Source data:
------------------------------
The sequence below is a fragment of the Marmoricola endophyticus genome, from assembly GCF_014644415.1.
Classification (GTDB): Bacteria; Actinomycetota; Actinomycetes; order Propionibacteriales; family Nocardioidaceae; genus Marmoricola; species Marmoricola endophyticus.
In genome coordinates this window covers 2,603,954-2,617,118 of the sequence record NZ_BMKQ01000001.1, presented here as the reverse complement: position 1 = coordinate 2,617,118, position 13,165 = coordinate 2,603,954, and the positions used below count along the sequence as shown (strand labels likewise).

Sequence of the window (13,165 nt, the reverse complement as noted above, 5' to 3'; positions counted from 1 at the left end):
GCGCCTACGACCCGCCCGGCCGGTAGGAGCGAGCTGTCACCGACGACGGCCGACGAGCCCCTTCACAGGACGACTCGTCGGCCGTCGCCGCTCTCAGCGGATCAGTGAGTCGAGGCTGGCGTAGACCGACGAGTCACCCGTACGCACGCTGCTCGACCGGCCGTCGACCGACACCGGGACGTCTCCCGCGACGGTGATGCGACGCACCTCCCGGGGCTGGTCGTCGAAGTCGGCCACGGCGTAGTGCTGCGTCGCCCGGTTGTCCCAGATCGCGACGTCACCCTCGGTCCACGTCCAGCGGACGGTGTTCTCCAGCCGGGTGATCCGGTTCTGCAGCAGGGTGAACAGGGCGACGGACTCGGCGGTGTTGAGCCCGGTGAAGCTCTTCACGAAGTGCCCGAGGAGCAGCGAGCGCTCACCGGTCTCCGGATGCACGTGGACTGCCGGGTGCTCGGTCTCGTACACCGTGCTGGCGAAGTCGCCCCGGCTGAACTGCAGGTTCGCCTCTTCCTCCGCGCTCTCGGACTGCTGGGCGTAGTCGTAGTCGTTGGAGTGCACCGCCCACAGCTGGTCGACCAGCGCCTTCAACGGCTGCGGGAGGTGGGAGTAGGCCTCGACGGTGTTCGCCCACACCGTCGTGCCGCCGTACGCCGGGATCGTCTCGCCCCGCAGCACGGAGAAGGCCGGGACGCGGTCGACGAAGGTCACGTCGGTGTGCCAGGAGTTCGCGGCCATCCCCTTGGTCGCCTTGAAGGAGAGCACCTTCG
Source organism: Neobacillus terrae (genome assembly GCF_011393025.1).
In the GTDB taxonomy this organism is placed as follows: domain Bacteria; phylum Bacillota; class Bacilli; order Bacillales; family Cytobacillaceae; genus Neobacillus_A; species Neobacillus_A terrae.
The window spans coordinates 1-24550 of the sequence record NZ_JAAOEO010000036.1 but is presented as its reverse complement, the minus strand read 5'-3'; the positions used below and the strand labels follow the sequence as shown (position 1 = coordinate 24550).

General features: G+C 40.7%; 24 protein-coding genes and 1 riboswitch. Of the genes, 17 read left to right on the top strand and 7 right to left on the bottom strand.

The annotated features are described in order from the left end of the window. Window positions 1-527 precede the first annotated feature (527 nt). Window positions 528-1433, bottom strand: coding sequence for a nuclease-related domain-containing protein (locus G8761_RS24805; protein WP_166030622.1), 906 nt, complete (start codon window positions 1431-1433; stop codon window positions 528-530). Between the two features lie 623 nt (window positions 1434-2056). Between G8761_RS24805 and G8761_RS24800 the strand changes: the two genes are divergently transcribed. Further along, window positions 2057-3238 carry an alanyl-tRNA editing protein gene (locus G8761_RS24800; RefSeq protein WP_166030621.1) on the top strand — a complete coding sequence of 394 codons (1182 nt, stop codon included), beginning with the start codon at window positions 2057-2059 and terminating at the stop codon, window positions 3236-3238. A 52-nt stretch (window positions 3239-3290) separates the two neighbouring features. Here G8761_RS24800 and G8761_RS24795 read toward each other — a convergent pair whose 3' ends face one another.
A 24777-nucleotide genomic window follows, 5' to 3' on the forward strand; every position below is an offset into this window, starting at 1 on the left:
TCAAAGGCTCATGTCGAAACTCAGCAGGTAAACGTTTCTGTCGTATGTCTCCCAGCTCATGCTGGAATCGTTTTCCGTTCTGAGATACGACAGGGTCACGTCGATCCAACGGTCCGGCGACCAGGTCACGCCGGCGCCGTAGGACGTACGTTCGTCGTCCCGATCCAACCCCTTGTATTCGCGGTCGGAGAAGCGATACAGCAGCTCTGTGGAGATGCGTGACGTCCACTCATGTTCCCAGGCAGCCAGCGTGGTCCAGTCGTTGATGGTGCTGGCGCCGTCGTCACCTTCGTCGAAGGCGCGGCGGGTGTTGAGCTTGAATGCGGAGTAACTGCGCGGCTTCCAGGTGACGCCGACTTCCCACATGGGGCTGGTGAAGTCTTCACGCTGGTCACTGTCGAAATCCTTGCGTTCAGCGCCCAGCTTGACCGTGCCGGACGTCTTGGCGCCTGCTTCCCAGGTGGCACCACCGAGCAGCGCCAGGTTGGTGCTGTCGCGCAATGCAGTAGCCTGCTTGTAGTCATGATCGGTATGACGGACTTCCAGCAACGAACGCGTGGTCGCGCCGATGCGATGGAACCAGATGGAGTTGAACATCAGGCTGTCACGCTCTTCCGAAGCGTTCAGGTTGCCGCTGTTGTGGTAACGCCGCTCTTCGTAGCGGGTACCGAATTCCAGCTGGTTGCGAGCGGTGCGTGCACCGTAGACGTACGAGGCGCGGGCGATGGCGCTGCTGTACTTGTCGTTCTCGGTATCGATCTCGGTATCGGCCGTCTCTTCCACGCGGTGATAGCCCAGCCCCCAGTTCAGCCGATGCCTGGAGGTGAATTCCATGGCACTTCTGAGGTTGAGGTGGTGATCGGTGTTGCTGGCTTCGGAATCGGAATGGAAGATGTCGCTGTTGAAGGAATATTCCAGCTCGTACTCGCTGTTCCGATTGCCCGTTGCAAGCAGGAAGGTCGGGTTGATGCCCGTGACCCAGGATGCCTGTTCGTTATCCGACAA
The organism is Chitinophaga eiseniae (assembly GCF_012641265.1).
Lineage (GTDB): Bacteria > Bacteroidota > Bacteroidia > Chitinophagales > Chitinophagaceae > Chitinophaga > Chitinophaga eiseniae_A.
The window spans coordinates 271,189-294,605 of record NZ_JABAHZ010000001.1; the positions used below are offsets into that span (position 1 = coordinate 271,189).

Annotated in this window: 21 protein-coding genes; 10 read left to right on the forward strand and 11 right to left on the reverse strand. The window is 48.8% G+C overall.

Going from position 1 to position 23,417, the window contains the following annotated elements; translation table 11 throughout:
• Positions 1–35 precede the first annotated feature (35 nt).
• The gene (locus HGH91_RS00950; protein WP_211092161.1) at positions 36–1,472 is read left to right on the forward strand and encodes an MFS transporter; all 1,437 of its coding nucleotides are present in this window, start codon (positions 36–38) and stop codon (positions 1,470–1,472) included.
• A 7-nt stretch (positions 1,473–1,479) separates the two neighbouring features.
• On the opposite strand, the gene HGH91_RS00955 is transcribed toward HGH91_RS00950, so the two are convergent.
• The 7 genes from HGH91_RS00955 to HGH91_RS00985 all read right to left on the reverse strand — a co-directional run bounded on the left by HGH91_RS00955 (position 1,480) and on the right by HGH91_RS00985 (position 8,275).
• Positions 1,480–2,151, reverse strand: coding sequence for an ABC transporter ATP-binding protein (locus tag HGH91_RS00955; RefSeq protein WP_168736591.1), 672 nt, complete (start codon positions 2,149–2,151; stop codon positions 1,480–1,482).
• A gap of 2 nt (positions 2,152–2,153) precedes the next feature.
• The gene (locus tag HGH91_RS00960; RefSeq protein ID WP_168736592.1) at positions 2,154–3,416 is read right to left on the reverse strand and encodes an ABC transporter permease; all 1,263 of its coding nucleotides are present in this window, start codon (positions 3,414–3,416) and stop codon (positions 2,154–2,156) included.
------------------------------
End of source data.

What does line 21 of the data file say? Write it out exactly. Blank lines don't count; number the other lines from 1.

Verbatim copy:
• On the opposite strand, the gene HGH91_RS00955 is transcribed toward HGH91_RS00950, so the two are convergent.